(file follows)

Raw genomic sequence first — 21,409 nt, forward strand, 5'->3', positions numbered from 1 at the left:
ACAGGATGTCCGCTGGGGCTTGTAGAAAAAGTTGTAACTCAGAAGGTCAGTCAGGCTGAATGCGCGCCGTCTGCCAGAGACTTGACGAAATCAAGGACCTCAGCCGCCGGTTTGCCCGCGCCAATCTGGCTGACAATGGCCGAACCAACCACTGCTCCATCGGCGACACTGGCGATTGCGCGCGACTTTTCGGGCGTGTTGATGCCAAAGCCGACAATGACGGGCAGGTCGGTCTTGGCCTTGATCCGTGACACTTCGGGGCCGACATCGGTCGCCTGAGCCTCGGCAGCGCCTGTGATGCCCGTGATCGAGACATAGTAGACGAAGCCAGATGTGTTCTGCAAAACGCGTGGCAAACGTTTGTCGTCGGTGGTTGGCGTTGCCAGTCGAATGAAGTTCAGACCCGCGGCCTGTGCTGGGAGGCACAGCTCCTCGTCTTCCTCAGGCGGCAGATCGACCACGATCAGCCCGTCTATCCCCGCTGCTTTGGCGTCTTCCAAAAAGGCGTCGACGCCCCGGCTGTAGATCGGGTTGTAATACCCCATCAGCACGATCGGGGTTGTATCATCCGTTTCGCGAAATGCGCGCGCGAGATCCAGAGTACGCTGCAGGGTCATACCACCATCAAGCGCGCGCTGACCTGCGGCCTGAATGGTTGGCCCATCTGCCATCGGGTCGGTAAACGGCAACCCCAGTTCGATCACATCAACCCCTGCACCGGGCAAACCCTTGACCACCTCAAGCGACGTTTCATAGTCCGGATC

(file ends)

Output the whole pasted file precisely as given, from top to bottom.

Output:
Raw genomic sequence first — 21,409 nt, forward strand, 5'->3', positions numbered from 1 at the left:
ACAGGATGTCCGCTGGGGCTTGTAGAAAAAGTTGTAACTCAGAAGGTCAGTCAGGCTGAATGCGCGCCGTCTGCCAGAGACTTGACGAAATCAAGGACCTCAGCCGCCGGTTTGCCCGCGCCAATCTGGCTGACAATGGCCGAACCAACCACTGCTCCATCGGCGACACTGGCGATTGCGCGCGACTTTTCGGGCGTGTTGATGCCAAAGCCGACAATGACGGGCAGGTCGGTCTTGGCCTTGATCCGTGACACTTCGGGGCCGACATCGGTCGCCTGAGCCTCGGCAGCGCCTGTGATGCCCGTGATCGAGACATAGTAGACGAAGCCAGATGTGTTCTGCAAAACGCGTGGCAAACGTTTGTCGTCGGTGGTTGGCGTTGCCAGTCGAATGAAGTTCAGACCCGCGGCCTGTGCTGGGAGGCACAGCTCCTCGTCTTCCTCAGGCGGCAGATCGACCACGATCAGCCCGTCTATCCCCGCTGCTTTGGCGTCTTCCAAAAAGGCGTCGACGCCCCGGCTGTAGATCGGGTTGTAATACCCCATCAGCACGATCGGGGTTGTATCATCCGTTTCGCGAAATGCGCGCGCGAGATCCAGAGTACGCTGCAGGGTCATACCACCATCAAGCGCGCGCTGACCTGCGGCCTGAATGGTTGGCCCATCTGCCATCGGGTCGGTAAACGGCAACCCCAGTTCGATCACATCAACCCCTGCACCGGGCAAACCCTTGACCACCTCAAGCGACGTTTCATAGTCCGGATC